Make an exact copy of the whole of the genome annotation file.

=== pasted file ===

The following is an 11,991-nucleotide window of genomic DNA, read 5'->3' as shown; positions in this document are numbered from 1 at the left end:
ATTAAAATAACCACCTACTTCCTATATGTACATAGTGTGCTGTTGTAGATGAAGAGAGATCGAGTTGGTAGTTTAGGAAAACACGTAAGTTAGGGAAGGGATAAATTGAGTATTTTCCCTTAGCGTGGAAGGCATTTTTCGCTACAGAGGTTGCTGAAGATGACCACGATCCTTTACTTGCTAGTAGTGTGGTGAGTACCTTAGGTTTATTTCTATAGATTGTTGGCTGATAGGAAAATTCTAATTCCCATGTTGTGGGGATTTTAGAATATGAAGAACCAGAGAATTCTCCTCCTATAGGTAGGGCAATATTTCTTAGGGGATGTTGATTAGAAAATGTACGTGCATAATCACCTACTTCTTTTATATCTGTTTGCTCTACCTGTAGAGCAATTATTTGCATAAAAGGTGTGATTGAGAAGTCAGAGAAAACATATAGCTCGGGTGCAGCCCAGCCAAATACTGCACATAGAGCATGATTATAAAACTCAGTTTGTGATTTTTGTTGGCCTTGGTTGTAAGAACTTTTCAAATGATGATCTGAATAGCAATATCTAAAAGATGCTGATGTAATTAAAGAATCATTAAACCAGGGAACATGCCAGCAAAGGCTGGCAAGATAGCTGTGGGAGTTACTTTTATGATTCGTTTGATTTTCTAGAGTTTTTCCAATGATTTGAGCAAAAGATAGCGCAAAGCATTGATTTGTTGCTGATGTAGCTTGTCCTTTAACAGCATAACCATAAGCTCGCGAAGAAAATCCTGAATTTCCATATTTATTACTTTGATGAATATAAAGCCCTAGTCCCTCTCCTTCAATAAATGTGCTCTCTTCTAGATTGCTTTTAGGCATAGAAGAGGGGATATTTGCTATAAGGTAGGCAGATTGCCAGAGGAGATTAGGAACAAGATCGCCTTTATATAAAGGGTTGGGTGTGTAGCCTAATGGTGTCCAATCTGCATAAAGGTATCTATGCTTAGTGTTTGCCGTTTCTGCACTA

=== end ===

The following is an 11,991-nucleotide window of genomic DNA, read 5'->3' as shown; positions in this document are numbered from 1 at the left end:
ATTAAAATAACCACCTACTTCCTATATGTACATAGTGTGCTGTTGTAGATGAAGAGAGATCGAGTTGGTAGTTTAGGAAAACACGTAAGTTAGGGAAGGGATAAATTGAGTATTTTCCCTTAGCGTGGAAGGCATTTTTCGCTACAGAGGTTGCTGAAGATGACCACGATCCTTTACTTGCTAGTAGTGTGGTGAGTACCTTAGGTTTATTTCTATAGATTGTTGGCTGATAGGAAAATTCTAATTCCCATGTTGTGGGGATTTTAGAATATGAAGAACCAGAGAATTCTCCTCCTATAGGTAGGGCAATATTTCTTAGGGGATGTTGATTAGAAAATGTACGTGCATAATCACCTACTTCTTTTATATCTGTTTGCTCTACCTGTAGAGCAATTATTTGCATAAAAGGTGTGATTGAGAAGTCAGAGAAAACATATAGCTCGGGTGCAGCCCAGCCAAATACTGCACATAGAGCATGATTATAAAACTCAGTTTGTGATTTTTGTTGGCCTTGGTTGTAAGAACTTTTCAAATGATGATCTGAATAGCAATATCTAAAAGATGCTGATGTAATTAAAGAATCATTAAACCAGGGAACATGCCAGCAAAGGCTGGCAAGATAGCTGTGGGAGTTACTTTTATGATTCGTTTGATTTTCTAGAGTTTTTCCAATGATTTGAGCAAAAGATAGCGCAAAGCATTGATTTGTTGCTGATGTAGCTTGTCCTTTAACAGCATAACCATAAGCTCGCGAAGAAAATCCTGAATTTCCATATTTATTACTTTGATGAATATAAAGCCCTAGTCCCTCTCCTTCAATAAATGTGCTCTCTTCTAGATTGCTTTTAGGCATAGAAGAGGGGATATTTGCTATAAGGTAGGCAGATTGCCAGAGGAGATTAGGAACAAGATCGCCTTTATATAAAGGGTTGGGTGTGTAGCCTAATGGTGTCCAATCTGCATAAAGGTATCTATGCTTAGTGTTTGCCGTTTCTGCACTA